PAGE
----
A friend wanted to buy me a short course as a gift and so I chose a two-day public speaking workshop. I’ve been teaching at art colleges for twenty years and my colleagues and students probably think I am quite an experienced and confident public speaker. But I know my inconsistencies, and also know that a lot more is possible for me as a public speaker.
In addition, I have increasingly become aware of the crucial importance of all kinds of public speaking, to our well-being, our sense of self, self-esteem, self worth etc.
On the course there were a wonderful variety of people, all coming for different reasons, and all ultimately teaching each other, as well as learning from our excellent teacher. Among many, varied and rounded exercises, we focused on the tiniest details of sound production with different parts of the mouth, throat, lips, teeth, palate and head.
One fellow student spoke about gaining confidence in doing something as simple as asking others to make room on a crowded bus or tube. Another spoke about being able to politely and firmly break-off a conversation that might have developed with a stranger encountered on a journey.
All these examples, along with the more obvious aim of successfully giving a speech, a paper, or a lecture, drew us in to consideration of just how formative public speaking is to almost every aspect of our lives. We can use it to free ourselves, to assert ourselves, to develop ourselves, to make our feelings and ideas understood, and to respect ourselves – or we can just ignore it and simply accept the public speaker we are now, with all the complacency, limitation and resignation that implies.
At the end of the workshop everyone gave wonderfully varied two-minute presentations, which showed just how much we had all learned in just two days about all aspects of public speaking. To prepare, I wrote about double the amount of script needed, waxing lyrical about some of the above, then edited my text ruthlessly back, always considering how it would feel in the mouth, and how it would project to the audience.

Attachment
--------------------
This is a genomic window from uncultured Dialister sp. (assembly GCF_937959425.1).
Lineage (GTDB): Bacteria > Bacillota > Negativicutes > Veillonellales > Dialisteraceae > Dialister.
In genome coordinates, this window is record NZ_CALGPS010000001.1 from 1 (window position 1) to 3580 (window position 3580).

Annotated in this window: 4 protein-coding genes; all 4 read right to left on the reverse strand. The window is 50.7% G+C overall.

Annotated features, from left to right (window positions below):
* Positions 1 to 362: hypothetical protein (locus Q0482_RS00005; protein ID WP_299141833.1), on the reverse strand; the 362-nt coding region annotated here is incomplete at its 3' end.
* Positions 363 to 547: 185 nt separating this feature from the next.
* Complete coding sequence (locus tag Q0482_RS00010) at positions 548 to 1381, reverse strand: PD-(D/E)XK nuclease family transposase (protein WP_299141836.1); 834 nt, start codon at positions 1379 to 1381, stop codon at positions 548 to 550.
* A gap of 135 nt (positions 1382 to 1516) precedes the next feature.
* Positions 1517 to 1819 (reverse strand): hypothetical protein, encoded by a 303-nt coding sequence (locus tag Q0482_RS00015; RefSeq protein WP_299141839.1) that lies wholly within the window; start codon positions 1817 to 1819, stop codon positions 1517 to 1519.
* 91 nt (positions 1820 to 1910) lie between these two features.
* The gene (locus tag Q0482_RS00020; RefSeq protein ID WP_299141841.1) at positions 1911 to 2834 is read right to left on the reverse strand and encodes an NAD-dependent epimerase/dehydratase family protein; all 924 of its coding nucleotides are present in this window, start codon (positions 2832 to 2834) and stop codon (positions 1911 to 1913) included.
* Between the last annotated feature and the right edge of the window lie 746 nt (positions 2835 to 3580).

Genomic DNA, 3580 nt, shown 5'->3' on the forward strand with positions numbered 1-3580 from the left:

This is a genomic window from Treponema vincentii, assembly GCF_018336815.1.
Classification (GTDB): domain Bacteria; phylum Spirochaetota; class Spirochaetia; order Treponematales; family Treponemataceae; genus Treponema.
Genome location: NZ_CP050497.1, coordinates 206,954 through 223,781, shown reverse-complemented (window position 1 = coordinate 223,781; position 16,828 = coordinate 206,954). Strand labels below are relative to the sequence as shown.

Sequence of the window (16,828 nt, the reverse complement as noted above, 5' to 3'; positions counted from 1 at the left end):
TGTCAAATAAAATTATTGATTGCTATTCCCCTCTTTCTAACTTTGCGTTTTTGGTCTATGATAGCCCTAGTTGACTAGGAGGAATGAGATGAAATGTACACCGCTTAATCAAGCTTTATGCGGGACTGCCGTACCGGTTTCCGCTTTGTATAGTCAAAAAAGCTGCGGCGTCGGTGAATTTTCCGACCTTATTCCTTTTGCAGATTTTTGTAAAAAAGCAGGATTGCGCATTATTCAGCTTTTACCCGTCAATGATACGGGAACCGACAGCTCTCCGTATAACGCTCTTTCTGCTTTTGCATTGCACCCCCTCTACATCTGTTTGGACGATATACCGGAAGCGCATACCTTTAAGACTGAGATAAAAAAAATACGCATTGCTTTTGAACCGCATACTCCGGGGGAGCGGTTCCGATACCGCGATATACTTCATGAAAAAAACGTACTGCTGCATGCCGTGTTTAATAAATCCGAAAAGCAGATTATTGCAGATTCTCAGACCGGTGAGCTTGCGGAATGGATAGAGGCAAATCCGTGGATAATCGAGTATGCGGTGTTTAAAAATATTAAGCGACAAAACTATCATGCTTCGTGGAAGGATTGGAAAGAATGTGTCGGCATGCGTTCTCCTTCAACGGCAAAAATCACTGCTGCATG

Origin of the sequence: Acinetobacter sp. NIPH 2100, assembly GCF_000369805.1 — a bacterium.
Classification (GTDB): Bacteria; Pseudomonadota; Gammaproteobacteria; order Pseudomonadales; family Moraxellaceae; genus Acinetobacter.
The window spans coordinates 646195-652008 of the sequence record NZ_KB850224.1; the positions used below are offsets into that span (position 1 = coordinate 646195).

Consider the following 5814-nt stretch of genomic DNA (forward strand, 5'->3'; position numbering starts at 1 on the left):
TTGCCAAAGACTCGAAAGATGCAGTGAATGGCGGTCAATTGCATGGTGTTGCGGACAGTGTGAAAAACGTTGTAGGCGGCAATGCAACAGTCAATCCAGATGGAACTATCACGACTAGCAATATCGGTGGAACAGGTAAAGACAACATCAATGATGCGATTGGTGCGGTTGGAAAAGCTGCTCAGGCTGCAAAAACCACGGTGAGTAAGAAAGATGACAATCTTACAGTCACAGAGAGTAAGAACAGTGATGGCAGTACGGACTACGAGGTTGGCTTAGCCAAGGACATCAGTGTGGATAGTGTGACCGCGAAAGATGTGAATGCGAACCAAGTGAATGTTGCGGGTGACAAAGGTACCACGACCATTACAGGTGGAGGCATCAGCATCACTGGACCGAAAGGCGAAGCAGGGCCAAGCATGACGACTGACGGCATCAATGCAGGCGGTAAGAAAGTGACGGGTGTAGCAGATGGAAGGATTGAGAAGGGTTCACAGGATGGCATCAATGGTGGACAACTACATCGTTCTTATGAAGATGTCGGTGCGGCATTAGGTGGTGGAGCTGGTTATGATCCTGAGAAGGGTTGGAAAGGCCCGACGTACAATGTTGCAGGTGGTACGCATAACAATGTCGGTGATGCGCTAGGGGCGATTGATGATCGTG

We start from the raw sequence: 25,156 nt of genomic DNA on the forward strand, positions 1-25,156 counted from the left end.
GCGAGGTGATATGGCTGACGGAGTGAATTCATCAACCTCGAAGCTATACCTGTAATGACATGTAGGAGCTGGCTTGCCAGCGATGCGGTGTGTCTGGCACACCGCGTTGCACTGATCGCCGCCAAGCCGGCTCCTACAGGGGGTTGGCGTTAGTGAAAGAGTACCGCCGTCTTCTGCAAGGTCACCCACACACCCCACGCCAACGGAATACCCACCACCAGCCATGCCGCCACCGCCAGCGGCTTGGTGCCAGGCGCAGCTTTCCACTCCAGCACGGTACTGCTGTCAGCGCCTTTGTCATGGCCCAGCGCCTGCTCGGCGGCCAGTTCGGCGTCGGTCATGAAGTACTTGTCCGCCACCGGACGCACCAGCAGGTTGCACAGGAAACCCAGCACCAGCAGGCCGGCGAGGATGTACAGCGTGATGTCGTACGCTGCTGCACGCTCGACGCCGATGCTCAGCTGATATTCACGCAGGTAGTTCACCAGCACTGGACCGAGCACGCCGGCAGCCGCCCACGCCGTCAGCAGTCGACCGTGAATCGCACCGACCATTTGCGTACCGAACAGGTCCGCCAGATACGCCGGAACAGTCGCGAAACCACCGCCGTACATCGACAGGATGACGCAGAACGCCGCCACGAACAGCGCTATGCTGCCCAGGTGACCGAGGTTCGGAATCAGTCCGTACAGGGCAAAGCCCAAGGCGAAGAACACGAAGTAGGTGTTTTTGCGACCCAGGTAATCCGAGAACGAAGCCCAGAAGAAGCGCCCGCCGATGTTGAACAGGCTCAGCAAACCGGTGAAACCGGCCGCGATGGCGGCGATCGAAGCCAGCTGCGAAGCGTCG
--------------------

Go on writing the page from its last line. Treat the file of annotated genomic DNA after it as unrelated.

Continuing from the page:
To illustrate this post, I will simply paste the final version of my little speech (about speech) below, in grey. If you are interested in this theme, and based in or near London, there are excellent and reasonably priced short courses in public speaking at: The Mary Ward Center, Morley College, and City Lit. Or look at the prospectus of your local adult education college.
Say Your Piece, Stand Your Ground!
I love to hear politicians and other experts on the radio, as well as so-called ‘ordinary people’ who phone-in to have their say. I don’t like to be distracted by lurid TV pictures, but prefer to concentrate on people trying to express, defend and promote themselves by means of effective speech.
However, I have come to realise that a truly excellent speaker is a rare thing. Even the radio’s crème-de-la-crème; hosts and guests alike, constantly fall short. This may be why one long-running, popular radio programme features professional speakers simply trying to complete a single minute of spontaneous speech without error.
When I do hear perfection, I am awed. Last week a spokesperson for the protest movement in Hong Kong was interviewed, and the formal qualities of her speech gave her political position unequivocal conviction. What she said didn’t immediately end the conflict, but in her words, it seemed to me, you could hear the right side of history speaking. (Incidentally, the Hong Kong government seems to now be backing down).
This, I think, is what fascinates me about public speaking. We have a duty, to ourselves and to the wider world, to say clearly and convincingly what it is that we have to say; to take our words as seriously as anyone else’s, and thus to take ourselves fully seriously. Once we are able to say our piece, we might be able to stand our ground, and in this way convince others of the value of our perspective, our experience, our belief.